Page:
Dental practices are businesses and generally follow the same basic principles that all businesses use to be successful. The difference is that business entrepreneurs start out with an idea or product and hope they do well enough to survive the early stages and then become successful. Dentists, on the other hand, have the advantage of knowing that when they open or purchase a practice, they will have some level of success.
However, there is a point (and this happens many times in a dental practice career cycle) when the practice plateaus and growth becomes difficult to achieve. Frequently, dentists will simply ask why they aren't growing and then attribute it to external factors, such as location, dental insurance, type of patients, or the economy. While any of these could be valid in a specific situation, more often than not they aren't the actual reasons for lack of growth.
What we know about business systems
The best way to understand what you might not know about business systems is to start with what you do know. We know that businesses run on systems, and the better the systems, the more successful the business.
For most entrepreneurial companies with a good idea or product, it's the systems that eventually allow them to grow, move through the entrepreneurial stages, and achieve ongoing levels of success. The same is true for a dental practice.
Those systems need to be documented, proven, and designed step by step. Here's why:
- Systems need to be documented so that the current dental team and new team members can access them. If systems aren't documented, they simply exist in different team members' knowledge base. This means that many steps could be forgotten, skipped, and taken away if current team members leave and all that knowledge goes with them.
- These systems exist in many other practices and have been proved to be successful. Having proven systems will avoid wasting years of trial and error.
- If systems aren't designed in a step-by-step format like an instruction manual, then they will be of no help to the team. For example, if you go online to find out how to fix something not working on your smartphone, you will typically find solutions in a step-by-step format like an instruction manual. This is how people learn best, and especially new hires who may have less dental experience and need to be able to learn as quickly as possible.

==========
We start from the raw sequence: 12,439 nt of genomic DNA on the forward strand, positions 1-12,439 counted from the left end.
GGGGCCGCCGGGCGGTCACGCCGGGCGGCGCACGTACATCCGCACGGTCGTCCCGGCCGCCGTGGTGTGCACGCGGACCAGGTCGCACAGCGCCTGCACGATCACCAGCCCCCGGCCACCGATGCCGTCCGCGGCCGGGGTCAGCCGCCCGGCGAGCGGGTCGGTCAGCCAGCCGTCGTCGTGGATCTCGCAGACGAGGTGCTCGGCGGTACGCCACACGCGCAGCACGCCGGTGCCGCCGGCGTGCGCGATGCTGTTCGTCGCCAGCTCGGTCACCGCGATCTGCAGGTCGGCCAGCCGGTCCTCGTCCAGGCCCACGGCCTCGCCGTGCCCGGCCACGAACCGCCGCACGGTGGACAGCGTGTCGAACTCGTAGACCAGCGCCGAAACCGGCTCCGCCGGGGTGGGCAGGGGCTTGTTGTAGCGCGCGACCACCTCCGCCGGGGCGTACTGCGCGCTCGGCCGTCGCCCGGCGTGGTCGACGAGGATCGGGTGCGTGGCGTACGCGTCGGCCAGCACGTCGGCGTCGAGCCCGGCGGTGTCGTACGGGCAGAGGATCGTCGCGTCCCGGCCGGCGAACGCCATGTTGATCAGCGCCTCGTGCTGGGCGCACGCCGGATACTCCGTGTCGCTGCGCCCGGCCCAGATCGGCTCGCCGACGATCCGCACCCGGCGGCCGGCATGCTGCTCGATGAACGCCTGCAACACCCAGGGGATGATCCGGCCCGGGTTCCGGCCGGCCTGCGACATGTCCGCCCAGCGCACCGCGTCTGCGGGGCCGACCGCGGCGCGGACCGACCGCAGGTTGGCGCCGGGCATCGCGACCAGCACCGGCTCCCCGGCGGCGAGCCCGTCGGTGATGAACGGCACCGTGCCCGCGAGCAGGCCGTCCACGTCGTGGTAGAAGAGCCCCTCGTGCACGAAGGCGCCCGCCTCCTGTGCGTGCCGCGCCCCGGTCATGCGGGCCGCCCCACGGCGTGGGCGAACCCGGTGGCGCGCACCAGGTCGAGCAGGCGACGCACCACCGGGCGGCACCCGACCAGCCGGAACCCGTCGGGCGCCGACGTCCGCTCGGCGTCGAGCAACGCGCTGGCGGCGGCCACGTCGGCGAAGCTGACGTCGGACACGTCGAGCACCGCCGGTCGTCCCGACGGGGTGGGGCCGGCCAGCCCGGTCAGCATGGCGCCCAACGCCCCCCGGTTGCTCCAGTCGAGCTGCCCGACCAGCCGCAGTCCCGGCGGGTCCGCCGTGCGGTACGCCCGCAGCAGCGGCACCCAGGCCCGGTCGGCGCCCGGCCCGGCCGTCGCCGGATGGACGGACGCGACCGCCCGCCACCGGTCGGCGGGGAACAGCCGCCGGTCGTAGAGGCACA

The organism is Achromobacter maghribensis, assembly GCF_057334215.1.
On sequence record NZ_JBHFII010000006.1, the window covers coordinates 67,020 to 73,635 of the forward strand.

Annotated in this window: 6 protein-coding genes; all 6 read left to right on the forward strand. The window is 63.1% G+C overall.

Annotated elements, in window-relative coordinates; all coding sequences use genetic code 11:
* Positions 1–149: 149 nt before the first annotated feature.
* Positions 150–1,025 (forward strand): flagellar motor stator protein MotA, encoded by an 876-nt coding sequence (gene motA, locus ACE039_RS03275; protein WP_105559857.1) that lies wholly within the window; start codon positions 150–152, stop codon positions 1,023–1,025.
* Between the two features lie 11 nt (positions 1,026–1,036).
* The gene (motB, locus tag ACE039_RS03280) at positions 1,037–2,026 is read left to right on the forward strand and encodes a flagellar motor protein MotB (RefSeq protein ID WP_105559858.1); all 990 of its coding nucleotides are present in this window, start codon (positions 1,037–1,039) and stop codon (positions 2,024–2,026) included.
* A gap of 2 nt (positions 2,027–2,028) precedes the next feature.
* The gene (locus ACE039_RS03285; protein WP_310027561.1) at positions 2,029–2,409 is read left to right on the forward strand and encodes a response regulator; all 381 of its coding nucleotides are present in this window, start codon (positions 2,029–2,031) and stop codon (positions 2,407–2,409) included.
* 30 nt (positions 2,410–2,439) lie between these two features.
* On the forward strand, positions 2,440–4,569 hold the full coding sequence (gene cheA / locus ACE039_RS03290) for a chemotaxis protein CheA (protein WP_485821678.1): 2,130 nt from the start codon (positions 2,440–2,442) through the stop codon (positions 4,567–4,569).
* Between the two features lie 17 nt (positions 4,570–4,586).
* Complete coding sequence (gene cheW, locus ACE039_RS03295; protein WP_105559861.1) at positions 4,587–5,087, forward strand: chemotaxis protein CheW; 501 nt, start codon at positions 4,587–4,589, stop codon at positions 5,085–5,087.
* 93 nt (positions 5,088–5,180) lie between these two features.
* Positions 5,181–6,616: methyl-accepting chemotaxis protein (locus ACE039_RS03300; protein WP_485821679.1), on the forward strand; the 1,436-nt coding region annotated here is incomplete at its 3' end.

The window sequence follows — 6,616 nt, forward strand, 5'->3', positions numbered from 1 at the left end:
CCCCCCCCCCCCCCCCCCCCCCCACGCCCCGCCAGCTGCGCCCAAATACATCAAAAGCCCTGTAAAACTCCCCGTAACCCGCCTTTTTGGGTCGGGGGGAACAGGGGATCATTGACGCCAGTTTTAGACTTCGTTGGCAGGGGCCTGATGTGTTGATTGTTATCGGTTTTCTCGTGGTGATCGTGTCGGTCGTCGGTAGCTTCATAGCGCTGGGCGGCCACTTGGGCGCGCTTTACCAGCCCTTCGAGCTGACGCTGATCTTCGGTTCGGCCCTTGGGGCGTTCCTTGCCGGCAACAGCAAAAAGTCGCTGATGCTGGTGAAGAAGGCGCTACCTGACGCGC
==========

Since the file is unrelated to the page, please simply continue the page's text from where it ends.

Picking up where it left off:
Now for what you don't know about systems
Systems are a powerful way to help grow a practice; however, they can be equally as powerful in holding a practice back from any future growth. This means that the same systems that allowed you to achieve the success that you have today become the very thing that prevents you from going farther.
Systems are just like cars. The newer the design and better the technology, the faster a car will go. But remember, it will not exceed the design and technology that allows for the next breakthrough in cars and speed.
I rarely meet the dentist who considers the fact that the practice's systems are holding it back from growth. Dentists may recognize that new systems might allow for growth, but they often can't completely see the whole picture because they don't know how to design the new systems or what the new breakthroughs could actually be.
In an attempt to quantify this, we find that almost every dental practice has a 30% to 50% growth rate in about three years. In fact, we have seen many practices increase production by approximately 18% per year for three to four continuous years by implementing newly documented, proven, step-by-step systems.
Putting systems into practice
Let's look at a few examples of the improvements that systems can make in a dental practice:
- Reducing no-shows to less than 1%
- Increasing doctor production time by eight weeks every year without working any longer
- Increasing hygiene production by 20% without lengthening appointments or stressing the hygienist
- Increasing production more rapidly by focusing on scheduling of new patients, emergencies, and large cases
- Increasing the number of active patients scheduled to more than 96%
These are just a few of the many ways to increase practice production, but systems must be designed to make this happen. For example, with no-shows, we recommend a three-step system with appropriate scripting that helps patients understand that missing appointments isn't acceptable while maintaining a positive relationship with them. This can help reduce the average no-show rate in dental practices to less than 1%.
Systems are a powerful way to stimulate practice growth, but they can also hold a practice back. If you design and follow systems exquisitely, then you will have growth, up to a point. The absence of documented, proven, step-by-step systems is the No. 1 reason that dental practices reach plateaus and don't move to the next levels of success.
Dr. Roger P. Levin is CEO of Levin Group, a leading practice management and marketing consulting firm. To contact him or to join the 40,000 dental professionals who receive his Practice Production Tip of the Day, visit LevinGroup.com or email firstname.lastname@example.org.
The comments and observations expressed herein do not necessarily reflect the opinions of DrBicuspid.com, nor should they be construed as an endorsement or admonishment of any particular idea, vendor, or organization.